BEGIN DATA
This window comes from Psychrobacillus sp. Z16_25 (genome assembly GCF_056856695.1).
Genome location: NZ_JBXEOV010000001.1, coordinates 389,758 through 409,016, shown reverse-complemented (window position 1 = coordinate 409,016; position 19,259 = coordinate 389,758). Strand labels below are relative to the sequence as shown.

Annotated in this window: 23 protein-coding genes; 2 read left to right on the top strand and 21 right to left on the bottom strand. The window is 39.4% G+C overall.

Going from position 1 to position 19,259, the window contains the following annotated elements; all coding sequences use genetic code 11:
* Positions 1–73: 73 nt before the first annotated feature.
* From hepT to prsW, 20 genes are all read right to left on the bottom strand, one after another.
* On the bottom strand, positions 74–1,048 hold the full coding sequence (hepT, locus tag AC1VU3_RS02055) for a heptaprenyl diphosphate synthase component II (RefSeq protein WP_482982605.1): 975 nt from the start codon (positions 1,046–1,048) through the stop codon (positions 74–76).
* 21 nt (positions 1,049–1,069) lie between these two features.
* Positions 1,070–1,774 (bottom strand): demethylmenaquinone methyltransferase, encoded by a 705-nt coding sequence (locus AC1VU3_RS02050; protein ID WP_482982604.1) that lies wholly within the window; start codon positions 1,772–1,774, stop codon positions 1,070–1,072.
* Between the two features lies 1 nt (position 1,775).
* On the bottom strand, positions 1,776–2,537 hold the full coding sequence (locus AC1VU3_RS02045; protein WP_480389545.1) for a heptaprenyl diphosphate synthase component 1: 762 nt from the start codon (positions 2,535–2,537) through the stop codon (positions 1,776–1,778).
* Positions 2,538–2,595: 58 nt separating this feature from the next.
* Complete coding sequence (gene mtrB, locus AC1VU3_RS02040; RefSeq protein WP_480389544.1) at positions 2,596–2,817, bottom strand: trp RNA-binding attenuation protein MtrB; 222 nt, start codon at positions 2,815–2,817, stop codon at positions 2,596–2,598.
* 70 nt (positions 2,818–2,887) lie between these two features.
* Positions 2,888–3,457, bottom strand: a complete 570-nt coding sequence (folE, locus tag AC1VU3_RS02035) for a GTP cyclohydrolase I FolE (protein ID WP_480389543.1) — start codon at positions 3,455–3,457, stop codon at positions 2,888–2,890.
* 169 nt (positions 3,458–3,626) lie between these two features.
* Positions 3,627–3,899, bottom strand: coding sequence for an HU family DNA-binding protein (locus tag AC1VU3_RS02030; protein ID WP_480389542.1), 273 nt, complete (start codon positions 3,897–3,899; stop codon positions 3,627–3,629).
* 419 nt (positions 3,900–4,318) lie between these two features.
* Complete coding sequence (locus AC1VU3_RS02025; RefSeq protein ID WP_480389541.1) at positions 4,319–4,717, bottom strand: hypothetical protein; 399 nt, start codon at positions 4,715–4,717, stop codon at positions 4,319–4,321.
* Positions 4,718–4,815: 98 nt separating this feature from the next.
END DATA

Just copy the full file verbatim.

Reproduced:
This window comes from Psychrobacillus sp. Z16_25 (genome assembly GCF_056856695.1).
Genome location: NZ_JBXEOV010000001.1, coordinates 389,758 through 409,016, shown reverse-complemented (window position 1 = coordinate 409,016; position 19,259 = coordinate 389,758). Strand labels below are relative to the sequence as shown.

Annotated in this window: 23 protein-coding genes; 2 read left to right on the top strand and 21 right to left on the bottom strand. The window is 39.4% G+C overall.

Going from position 1 to position 19,259, the window contains the following annotated elements; all coding sequences use genetic code 11:
* Positions 1–73: 73 nt before the first annotated feature.
* From hepT to prsW, 20 genes are all read right to left on the bottom strand, one after another.
* On the bottom strand, positions 74–1,048 hold the full coding sequence (hepT, locus tag AC1VU3_RS02055) for a heptaprenyl diphosphate synthase component II (RefSeq protein WP_482982605.1): 975 nt from the start codon (positions 1,046–1,048) through the stop codon (positions 74–76).
* 21 nt (positions 1,049–1,069) lie between these two features.
* Positions 1,070–1,774 (bottom strand): demethylmenaquinone methyltransferase, encoded by a 705-nt coding sequence (locus AC1VU3_RS02050; protein ID WP_482982604.1) that lies wholly within the window; start codon positions 1,772–1,774, stop codon positions 1,070–1,072.
* Between the two features lies 1 nt (position 1,775).
* On the bottom strand, positions 1,776–2,537 hold the full coding sequence (locus AC1VU3_RS02045; protein WP_480389545.1) for a heptaprenyl diphosphate synthase component 1: 762 nt from the start codon (positions 2,535–2,537) through the stop codon (positions 1,776–1,778).
* Positions 2,538–2,595: 58 nt separating this feature from the next.
* Complete coding sequence (gene mtrB, locus AC1VU3_RS02040; RefSeq protein WP_480389544.1) at positions 2,596–2,817, bottom strand: trp RNA-binding attenuation protein MtrB; 222 nt, start codon at positions 2,815–2,817, stop codon at positions 2,596–2,598.
* 70 nt (positions 2,818–2,887) lie between these two features.
* Positions 2,888–3,457, bottom strand: a complete 570-nt coding sequence (folE, locus tag AC1VU3_RS02035) for a GTP cyclohydrolase I FolE (protein ID WP_480389543.1) — start codon at positions 3,455–3,457, stop codon at positions 2,888–2,890.
* 169 nt (positions 3,458–3,626) lie between these two features.
* Positions 3,627–3,899, bottom strand: coding sequence for an HU family DNA-binding protein (locus tag AC1VU3_RS02030; protein ID WP_480389542.1), 273 nt, complete (start codon positions 3,897–3,899; stop codon positions 3,627–3,629).
* 419 nt (positions 3,900–4,318) lie between these two features.
* Complete coding sequence (locus AC1VU3_RS02025; RefSeq protein ID WP_480389541.1) at positions 4,319–4,717, bottom strand: hypothetical protein; 399 nt, start codon at positions 4,715–4,717, stop codon at positions 4,319–4,321.
* Positions 4,718–4,815: 98 nt separating this feature from the next.